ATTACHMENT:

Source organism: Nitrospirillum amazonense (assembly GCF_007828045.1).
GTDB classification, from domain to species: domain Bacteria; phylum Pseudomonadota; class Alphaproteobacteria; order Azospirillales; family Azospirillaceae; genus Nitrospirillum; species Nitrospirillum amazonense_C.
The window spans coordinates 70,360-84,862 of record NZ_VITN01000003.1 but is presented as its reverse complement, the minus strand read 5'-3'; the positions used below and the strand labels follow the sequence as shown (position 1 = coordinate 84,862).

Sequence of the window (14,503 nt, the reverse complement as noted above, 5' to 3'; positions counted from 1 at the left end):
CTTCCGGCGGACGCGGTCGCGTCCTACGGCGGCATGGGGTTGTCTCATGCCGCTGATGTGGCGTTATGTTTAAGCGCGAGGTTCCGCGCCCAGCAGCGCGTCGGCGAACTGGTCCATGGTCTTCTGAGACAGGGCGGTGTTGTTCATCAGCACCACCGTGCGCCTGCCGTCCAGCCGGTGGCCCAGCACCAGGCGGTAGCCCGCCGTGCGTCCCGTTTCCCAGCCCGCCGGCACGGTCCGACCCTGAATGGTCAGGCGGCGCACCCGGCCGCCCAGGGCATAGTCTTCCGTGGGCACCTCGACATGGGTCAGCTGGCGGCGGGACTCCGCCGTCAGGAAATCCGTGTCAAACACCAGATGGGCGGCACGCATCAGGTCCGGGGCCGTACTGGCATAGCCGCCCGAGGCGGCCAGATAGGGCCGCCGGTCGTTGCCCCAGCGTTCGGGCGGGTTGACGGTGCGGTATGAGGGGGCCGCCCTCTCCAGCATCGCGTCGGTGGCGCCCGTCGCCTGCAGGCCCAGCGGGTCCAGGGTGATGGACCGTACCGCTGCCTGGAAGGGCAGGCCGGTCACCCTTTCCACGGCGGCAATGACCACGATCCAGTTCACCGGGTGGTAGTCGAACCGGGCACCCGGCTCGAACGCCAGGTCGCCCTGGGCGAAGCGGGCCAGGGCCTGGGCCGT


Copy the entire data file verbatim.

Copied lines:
Source organism: Nitrospirillum amazonense (assembly GCF_007828045.1).
GTDB classification, from domain to species: domain Bacteria; phylum Pseudomonadota; class Alphaproteobacteria; order Azospirillales; family Azospirillaceae; genus Nitrospirillum; species Nitrospirillum amazonense_C.
The window spans coordinates 70,360-84,862 of record NZ_VITN01000003.1 but is presented as its reverse complement, the minus strand read 5'-3'; the positions used below and the strand labels follow the sequence as shown (position 1 = coordinate 84,862).

Sequence of the window (14,503 nt, the reverse complement as noted above, 5' to 3'; positions counted from 1 at the left end):
CTTCCGGCGGACGCGGTCGCGTCCTACGGCGGCATGGGGTTGTCTCATGCCGCTGATGTGGCGTTATGTTTAAGCGCGAGGTTCCGCGCCCAGCAGCGCGTCGGCGAACTGGTCCATGGTCTTCTGAGACAGGGCGGTGTTGTTCATCAGCACCACCGTGCGCCTGCCGTCCAGCCGGTGGCCCAGCACCAGGCGGTAGCCCGCCGTGCGTCCCGTTTCCCAGCCCGCCGGCACGGTCCGACCCTGAATGGTCAGGCGGCGCACCCGGCCGCCCAGGGCATAGTCTTCCGTGGGCACCTCGACATGGGTCAGCTGGCGGCGGGACTCCGCCGTCAGGAAATCCGTGTCAAACACCAGATGGGCGGCACGCATCAGGTCCGGGGCCGTACTGGCATAGCCGCCCGAGGCGGCCAGATAGGGCCGCCGGTCGTTGCCCCAGCGTTCGGGCGGGTTGACGGTGCGGTATGAGGGGGCCGCCCTCTCCAGCATCGCGTCGGTGGCGCCCGTCGCCTGCAGGCCCAGCGGGTCCAGGGTGATGGACCGTACCGCTGCCTGGAAGGGCAGGCCGGTCACCCTTTCCACGGCGGCAATGACCACGATCCAGTTCACCGGGTGGTAGTCGAACCGGGCACCCGGCTCGAACGCCAGGTCGCCCTGGGCGAAGCGGGCCAGGGCCTGGGCCGT